I am a senior in Electrical Engineering and was in school through the Covid-19 pandemic and so witnessed the major shift from in-person to online learning which was a steep learning curve and, in many cases, not executed effectively. This spring I participated in the Microgrid Bootcamp intensive class from May 10th – 14th of 2021 and am very impressed by the overall design and execution of the course in comparison to many others that I have participated in. It was enjoyable and informative which is hard to do for an intensive technical course in my experience, especially when hands-on learning is replaced with online content.
Some of the factors that I believe contributed to the course’s effectiveness include documentation – expectations of the students were very clear, and an outline for notes was provided which helped with timing, layout, and the overall flow of the course. The cache of google documents (including copies of presentations, notes, excel files, etc.) was extremely well organized and a great resource for referring to information from previous sessions (further encouraged by daily quizzes directly related to content). While I don’t understand the full capabilities of Zoom, it did seem that its capabilities were taken advantage of – the chat was used for questions and discussion throughout and was well monitored, and students were encouraged to keep cameras on as much as possible, which in my experience helps to mimic the feel of an in-person class.
Each person who presented was obviously well versed in the technical content and enthusiastic about sharing it which was awesome to see in a course that has such a community-oriented focus. In addition, it was quite clear that the presenters were only able to scratch the surface of many of the topics. I really appreciated that even though we were almost always strapped for time, questions were always encouraged and answered thoughtfully and thoroughly.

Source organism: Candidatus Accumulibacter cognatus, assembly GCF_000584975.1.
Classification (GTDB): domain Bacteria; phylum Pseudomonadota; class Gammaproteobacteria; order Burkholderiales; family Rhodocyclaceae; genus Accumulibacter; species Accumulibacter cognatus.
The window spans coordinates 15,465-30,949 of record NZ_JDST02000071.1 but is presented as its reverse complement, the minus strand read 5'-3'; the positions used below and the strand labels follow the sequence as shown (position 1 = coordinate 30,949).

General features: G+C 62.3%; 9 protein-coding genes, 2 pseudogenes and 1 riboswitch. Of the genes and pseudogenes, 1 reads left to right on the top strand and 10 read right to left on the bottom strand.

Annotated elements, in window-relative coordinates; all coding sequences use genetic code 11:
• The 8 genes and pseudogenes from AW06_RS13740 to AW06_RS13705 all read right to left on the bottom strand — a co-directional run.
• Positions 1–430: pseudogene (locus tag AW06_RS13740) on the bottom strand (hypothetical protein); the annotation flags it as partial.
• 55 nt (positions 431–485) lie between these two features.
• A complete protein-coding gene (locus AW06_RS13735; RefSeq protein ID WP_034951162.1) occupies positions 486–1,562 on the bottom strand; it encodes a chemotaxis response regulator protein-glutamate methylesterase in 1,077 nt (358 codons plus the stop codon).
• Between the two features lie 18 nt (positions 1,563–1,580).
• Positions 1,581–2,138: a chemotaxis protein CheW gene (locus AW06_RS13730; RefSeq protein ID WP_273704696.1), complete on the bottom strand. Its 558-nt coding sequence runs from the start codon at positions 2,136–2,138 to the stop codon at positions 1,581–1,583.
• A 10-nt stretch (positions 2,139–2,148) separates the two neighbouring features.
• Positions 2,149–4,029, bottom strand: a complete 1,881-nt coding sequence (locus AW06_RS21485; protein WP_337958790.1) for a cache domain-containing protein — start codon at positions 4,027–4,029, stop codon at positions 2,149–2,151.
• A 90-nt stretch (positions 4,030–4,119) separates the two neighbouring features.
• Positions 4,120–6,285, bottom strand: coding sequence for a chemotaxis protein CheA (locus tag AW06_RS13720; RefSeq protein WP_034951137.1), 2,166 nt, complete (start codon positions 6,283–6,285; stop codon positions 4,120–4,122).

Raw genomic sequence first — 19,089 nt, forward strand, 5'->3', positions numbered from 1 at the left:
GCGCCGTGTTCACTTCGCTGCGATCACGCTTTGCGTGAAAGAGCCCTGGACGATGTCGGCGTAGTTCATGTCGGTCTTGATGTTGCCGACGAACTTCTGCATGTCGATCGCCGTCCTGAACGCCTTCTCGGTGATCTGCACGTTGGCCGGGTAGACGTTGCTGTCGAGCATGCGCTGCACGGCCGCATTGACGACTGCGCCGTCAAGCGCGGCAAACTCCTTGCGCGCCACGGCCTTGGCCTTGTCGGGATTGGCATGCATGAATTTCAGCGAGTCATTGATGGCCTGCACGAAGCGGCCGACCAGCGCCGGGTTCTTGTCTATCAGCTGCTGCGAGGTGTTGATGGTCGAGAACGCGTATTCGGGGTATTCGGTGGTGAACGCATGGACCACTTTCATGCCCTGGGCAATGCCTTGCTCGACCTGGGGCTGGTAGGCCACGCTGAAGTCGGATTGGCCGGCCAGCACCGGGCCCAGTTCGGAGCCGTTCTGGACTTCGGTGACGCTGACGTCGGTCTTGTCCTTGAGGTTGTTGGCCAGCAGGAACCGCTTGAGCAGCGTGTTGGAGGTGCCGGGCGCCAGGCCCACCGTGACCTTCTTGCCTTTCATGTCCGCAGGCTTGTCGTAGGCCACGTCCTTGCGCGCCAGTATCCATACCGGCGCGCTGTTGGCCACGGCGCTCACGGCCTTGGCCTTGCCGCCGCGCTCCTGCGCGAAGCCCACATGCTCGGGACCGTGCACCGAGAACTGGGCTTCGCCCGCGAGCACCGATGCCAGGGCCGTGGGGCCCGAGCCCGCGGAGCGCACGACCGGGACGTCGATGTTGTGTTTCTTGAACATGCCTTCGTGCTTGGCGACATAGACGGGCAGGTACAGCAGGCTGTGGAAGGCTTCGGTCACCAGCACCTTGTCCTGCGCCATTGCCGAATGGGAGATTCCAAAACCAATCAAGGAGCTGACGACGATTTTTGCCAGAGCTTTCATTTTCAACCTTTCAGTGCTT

In terms of actual content, it was a wide but comprehensive and well-done overview of the generation systems across the state, as well as the problems that are commonly faced, and the programs and projects working to overcome them. The inclusion into the course of introductions/tutorials into programs such as XENDEE, Matterport and the AK Energy Ecosystem Map, and even the Power-the-Grid Microgrid game were all well thought out and
have obvious potential to assist us in furthering our own education individually which I thought was extremely useful addition. My only question here is: since XENDEE is such an in-accessible tool (due to cost), is there a more accessible alternative that may be more directly useful for us to be able to operate? However, I do not have any knowledge of the programs available and if this isn’t an option currently, then I agree with the inclusion of the XENDEE skills session as it is an extremely powerful tool.
For either someone simply interested microgrids or anyone who is invested in supporting rural Alaskan communities, it seemed like each session could easily lead into a more in-depth unit. Barring this option, I would have liked to see either a short discussion or a document listing options for further education on each subject. I think that this could include articles, other classes or trainings available, etc